News Column

EDITORIAL: Whipping up sales

June 15, 2014

The Philadelphia Inquirer

June 15--City Council must be trying to impress someone with its tough-love approach to the School District's funding problems, but it isn't the parents and children who are desperate for a resolution to the crisis.

After weeks of insisting that a larger portion of a sales-tax extension go to the city's employee pension fund, Council voted Thursday to give the district the higher amount, but with a proviso that the split could be changed if the legislature passes a cigarette tax for city schools.

As if leaving that degree of uncertainty weren't enough, Council then stuck it to the district again by reducing the amount it had agreed to borrow to help schools make it through the current year.

Because the sales-tax cash won't be available until next fiscal year, the city had agreed to borrow $50 million for current expenses and repay it with the revenue collected later. Mayor Nutter and Council President Darrell Clarke, however, decided to use any proceeds from buildings sold before June 30 to help repay the loan.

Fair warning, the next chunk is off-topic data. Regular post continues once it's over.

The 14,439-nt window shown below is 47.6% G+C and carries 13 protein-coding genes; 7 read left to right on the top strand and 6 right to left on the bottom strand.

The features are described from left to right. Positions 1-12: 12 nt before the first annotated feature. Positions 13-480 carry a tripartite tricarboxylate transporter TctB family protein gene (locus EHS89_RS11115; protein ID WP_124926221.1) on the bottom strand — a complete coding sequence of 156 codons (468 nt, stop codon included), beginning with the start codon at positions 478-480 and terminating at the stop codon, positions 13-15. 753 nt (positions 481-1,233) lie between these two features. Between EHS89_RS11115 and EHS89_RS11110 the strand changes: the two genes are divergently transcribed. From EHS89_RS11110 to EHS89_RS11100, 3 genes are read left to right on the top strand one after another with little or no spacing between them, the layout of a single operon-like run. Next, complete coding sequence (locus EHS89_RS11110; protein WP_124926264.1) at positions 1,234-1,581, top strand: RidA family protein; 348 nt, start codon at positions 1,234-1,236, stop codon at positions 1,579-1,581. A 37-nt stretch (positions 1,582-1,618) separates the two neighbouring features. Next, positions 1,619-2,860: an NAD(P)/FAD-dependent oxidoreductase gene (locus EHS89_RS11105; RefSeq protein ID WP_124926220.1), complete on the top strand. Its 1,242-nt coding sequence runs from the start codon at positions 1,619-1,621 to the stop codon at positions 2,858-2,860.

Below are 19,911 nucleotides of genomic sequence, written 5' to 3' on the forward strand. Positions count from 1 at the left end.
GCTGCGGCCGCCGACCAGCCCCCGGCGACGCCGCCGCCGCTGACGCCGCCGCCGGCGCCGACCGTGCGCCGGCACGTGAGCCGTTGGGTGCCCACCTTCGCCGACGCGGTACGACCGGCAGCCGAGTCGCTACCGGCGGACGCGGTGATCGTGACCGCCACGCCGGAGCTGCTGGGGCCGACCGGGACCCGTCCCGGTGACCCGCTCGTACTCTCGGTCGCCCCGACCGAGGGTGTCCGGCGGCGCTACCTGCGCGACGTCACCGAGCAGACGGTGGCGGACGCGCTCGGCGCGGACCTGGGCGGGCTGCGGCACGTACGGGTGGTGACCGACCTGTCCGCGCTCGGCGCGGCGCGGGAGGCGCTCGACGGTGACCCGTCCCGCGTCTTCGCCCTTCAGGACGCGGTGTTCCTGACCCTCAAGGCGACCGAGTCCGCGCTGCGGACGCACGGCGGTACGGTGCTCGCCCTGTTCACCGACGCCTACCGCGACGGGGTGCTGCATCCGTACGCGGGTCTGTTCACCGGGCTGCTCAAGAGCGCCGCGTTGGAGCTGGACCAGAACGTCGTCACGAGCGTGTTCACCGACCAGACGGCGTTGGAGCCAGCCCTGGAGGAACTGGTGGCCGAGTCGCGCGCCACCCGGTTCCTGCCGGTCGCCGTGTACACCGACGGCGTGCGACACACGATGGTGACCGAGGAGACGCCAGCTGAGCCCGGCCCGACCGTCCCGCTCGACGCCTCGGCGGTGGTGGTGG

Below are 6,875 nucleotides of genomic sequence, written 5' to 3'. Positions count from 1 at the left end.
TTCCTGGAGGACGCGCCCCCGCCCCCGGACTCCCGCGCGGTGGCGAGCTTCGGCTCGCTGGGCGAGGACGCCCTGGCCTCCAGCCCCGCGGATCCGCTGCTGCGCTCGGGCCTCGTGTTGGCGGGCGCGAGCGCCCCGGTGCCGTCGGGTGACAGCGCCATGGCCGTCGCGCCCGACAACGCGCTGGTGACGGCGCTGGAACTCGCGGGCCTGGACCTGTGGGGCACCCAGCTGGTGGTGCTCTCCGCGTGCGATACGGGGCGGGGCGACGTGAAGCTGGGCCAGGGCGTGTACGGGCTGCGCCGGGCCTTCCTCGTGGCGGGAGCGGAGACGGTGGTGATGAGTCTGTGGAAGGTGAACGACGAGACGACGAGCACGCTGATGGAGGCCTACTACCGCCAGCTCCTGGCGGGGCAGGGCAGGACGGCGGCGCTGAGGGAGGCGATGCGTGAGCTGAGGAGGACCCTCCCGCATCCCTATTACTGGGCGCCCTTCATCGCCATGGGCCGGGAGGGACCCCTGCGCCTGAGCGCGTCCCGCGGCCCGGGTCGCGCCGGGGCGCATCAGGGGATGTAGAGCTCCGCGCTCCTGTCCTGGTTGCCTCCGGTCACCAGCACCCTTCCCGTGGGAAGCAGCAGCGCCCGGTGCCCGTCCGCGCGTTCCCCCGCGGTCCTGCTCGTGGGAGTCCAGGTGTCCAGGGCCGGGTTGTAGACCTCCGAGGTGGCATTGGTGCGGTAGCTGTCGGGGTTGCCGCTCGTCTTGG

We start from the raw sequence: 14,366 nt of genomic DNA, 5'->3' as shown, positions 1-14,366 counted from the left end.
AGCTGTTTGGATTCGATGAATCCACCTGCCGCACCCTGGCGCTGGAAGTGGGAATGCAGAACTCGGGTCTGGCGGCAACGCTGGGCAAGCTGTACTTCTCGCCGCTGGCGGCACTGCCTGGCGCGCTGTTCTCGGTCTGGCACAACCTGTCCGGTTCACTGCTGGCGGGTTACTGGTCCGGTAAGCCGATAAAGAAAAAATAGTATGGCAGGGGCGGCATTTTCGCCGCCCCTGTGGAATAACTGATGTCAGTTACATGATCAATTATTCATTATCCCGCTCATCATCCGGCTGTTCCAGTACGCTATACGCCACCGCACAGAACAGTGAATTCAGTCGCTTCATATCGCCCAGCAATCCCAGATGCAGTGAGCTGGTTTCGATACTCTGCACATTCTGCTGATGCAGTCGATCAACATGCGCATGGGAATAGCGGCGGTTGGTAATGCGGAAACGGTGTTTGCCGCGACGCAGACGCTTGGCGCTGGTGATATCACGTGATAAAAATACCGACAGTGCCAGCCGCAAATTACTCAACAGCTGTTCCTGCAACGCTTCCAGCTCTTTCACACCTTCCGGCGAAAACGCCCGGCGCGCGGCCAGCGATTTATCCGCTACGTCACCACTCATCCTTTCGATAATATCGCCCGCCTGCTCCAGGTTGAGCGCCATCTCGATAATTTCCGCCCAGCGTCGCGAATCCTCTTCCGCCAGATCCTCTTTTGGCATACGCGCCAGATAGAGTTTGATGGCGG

That sounded fine, but then Clarke decided the loan should be reduced by whatever the district expected to be paid for the buildings. So instead of $50 million, Council's Finance Committee has approved borrowing only $27 million. By the way, the district says the loan amount should be $61 million, because $11 million from expected building sales was already budgeted.

Clarke may be trying to appear frugal, but giving the schools less than what the state's authorizing legislation directed looks like something else. He has criticized the district for not selling vacant buildings faster. Reducing the loan amount appears to be Clarke's way of snapping a whip to get the district to speed up its efforts to sell unused properties.

That zest for quick transactions is at odds with Clarke's approach to the pending sale of Philadelphia Gas Works. Council gave a consultant eight weeks just to deliver a first draft of its analysis of the successful bid for PGW, which means a deadline to complete the sale by July 15 will probably be missed. That doesn't mean the sale won't happen, but it raises that risk.

Clarke says of the PGW sale that Council is only ensuring due diligence. Shouldn't the same due diligence be shown in selling vacant school buildings? What happens after they are sold could have a dramatic impact on the Philadelphians who live nearby.


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Source: Philadelphia Inquirer (PA)

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